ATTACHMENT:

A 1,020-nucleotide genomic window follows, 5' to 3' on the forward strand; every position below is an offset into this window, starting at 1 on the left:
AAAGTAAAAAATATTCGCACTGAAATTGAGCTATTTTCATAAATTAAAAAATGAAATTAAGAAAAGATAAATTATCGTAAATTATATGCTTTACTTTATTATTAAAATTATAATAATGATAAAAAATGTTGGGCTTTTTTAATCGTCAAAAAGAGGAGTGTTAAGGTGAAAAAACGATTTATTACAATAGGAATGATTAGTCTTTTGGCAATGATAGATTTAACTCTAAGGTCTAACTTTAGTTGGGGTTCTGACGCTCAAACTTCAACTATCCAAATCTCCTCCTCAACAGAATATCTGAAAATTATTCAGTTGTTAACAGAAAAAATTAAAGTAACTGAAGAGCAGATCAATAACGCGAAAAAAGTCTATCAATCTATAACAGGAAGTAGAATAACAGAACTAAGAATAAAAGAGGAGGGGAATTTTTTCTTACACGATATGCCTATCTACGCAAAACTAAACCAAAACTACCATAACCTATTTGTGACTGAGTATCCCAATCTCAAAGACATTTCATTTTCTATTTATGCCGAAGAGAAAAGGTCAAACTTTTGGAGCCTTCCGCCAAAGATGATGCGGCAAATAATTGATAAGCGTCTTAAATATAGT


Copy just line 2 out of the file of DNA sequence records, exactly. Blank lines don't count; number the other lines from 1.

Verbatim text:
AAAGTAAAAAATATTCGCACTGAAATTGAGCTATTTTCATAAATTAAAAAATGAAATTAAGAAAAGATAAATTATCGTAAATTATATGCTTTACTTTATTATTAAAATTATAATAATGATAAAAAATGTTGGGCTTTTTTAATCGTCAAAAAGAGGAGTGTTAAGGTGAAAAAACGATTTATTACAATAGGAATGATTAGTCTTTTGGCAATGATAGATTTAACTCTAAGGTCTAACTTTAGTTGGGGTTCTGACGCTCAAACTTCAACTATCCAAATCTCCTCCTCAACAGAATATCTGAAAATTATTCAGTTGTTAACAGAAAAAATTAAAGTAACTGAAGAGCAGATCAATAACGCGAAAAAAGTCTATCAATCTATAACAGGAAGTAGAATAACAGAACTAAGAATAAAAGAGGAGGGGAATTTTTTCTTACACGATATGCCTATCTACGCAAAACTAAACCAAAACTACCATAACCTATTTGTGACTGAGTATCCCAATCTCAAAGACATTTCATTTTCTATTTATGCCGAAGAGAAAAGGTCAAACTTTTGGAGCCTTCCGCCAAAGATGATGCGGCAAATAATTGATAAGCGTCTTAAATATAGT